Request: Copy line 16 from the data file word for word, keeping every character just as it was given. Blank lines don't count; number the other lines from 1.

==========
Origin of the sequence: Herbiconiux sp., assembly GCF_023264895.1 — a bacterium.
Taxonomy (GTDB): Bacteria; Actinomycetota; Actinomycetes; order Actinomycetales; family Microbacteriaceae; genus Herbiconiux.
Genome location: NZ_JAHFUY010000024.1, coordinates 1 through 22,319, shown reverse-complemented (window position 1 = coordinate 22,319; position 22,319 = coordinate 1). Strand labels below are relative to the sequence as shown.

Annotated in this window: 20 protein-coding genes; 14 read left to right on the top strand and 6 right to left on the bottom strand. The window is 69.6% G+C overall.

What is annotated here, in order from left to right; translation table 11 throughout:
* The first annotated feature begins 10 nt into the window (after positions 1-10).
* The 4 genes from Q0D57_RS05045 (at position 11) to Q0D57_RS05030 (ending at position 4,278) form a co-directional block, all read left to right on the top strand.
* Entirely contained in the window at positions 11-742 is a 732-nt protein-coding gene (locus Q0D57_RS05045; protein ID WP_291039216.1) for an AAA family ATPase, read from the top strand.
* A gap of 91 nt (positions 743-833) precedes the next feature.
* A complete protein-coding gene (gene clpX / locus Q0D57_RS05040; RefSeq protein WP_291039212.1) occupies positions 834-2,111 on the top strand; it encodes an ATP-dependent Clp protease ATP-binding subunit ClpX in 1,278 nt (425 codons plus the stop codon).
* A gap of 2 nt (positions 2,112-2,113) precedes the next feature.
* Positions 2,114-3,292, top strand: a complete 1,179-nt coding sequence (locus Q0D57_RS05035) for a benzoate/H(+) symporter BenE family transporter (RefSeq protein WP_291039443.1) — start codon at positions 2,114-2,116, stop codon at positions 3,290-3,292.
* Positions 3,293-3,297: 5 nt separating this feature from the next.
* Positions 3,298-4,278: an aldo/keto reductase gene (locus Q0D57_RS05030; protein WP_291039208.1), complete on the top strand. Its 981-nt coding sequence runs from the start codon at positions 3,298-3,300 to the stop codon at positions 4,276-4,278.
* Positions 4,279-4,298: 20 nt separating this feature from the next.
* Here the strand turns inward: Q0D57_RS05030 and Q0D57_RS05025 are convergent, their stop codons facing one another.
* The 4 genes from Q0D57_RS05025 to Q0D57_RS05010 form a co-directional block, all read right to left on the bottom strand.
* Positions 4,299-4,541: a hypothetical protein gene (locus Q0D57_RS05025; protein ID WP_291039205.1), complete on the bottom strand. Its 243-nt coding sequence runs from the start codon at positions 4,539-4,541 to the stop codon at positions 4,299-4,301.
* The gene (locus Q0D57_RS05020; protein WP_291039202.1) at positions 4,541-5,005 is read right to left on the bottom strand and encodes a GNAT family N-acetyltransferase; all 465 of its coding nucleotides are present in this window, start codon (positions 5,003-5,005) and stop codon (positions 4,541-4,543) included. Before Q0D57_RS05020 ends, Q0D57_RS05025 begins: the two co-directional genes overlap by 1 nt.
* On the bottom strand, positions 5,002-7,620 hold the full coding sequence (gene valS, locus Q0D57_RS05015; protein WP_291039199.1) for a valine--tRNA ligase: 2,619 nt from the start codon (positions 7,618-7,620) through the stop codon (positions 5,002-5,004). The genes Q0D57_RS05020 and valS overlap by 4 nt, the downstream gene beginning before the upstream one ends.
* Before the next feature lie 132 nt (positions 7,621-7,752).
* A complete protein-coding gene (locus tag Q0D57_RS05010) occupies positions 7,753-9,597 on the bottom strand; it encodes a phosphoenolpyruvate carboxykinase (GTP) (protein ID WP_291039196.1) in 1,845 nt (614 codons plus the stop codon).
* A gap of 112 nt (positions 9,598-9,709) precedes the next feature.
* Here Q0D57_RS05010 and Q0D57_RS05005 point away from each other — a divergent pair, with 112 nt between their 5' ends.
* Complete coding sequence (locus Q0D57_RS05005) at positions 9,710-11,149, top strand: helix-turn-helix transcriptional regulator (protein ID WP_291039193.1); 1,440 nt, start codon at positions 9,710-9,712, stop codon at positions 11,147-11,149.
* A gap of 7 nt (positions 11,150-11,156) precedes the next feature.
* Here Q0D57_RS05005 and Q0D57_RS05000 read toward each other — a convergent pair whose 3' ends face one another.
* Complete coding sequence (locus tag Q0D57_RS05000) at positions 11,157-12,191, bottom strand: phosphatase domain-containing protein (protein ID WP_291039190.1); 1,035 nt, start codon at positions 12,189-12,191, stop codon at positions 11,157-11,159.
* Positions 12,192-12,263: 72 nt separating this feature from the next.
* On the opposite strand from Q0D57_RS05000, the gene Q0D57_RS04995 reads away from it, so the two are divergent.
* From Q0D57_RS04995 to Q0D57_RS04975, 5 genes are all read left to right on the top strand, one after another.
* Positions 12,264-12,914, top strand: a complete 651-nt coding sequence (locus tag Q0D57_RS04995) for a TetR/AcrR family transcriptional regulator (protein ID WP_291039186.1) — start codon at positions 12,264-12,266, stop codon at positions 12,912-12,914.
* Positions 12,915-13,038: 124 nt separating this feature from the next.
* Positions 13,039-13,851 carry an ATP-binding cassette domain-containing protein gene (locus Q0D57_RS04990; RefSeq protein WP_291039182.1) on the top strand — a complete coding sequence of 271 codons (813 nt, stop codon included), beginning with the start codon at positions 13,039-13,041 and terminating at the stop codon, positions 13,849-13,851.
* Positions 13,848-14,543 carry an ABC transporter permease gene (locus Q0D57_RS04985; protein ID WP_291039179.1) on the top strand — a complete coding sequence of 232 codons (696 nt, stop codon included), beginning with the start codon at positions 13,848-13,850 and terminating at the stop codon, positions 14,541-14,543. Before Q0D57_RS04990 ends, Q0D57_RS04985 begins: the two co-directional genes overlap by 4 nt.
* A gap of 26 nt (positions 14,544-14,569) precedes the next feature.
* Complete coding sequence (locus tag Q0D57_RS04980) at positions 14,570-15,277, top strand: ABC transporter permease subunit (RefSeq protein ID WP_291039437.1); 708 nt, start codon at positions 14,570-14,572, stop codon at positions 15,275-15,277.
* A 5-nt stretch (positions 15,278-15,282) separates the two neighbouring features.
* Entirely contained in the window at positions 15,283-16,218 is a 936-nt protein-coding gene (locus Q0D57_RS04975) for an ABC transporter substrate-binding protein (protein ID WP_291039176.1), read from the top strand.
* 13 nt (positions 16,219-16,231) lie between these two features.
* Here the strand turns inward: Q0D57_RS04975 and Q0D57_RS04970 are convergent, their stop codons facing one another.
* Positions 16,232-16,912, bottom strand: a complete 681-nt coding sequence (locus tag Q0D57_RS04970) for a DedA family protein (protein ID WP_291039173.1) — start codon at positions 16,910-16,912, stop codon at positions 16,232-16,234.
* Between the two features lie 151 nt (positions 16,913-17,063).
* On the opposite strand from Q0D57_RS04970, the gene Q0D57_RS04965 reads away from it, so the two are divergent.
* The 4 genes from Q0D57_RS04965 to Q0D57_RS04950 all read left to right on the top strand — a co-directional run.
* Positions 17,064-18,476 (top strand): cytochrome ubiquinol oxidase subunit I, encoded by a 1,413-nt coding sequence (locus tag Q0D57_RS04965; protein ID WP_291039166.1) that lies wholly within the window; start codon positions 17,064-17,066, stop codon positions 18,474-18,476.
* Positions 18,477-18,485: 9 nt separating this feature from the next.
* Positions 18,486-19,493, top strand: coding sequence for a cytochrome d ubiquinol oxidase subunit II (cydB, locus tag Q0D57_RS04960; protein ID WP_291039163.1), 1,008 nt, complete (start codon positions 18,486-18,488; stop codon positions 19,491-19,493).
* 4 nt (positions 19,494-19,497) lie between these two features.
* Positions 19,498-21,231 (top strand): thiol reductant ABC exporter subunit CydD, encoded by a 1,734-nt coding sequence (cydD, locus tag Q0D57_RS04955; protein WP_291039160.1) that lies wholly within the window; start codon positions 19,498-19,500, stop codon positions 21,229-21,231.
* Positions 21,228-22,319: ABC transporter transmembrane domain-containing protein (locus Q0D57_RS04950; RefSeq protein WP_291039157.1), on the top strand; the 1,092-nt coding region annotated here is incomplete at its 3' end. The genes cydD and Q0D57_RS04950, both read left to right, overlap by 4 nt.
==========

* Here the strand turns inward: Q0D57_RS05030 and Q0D57_RS05025 are convergent, their stop codons facing one another.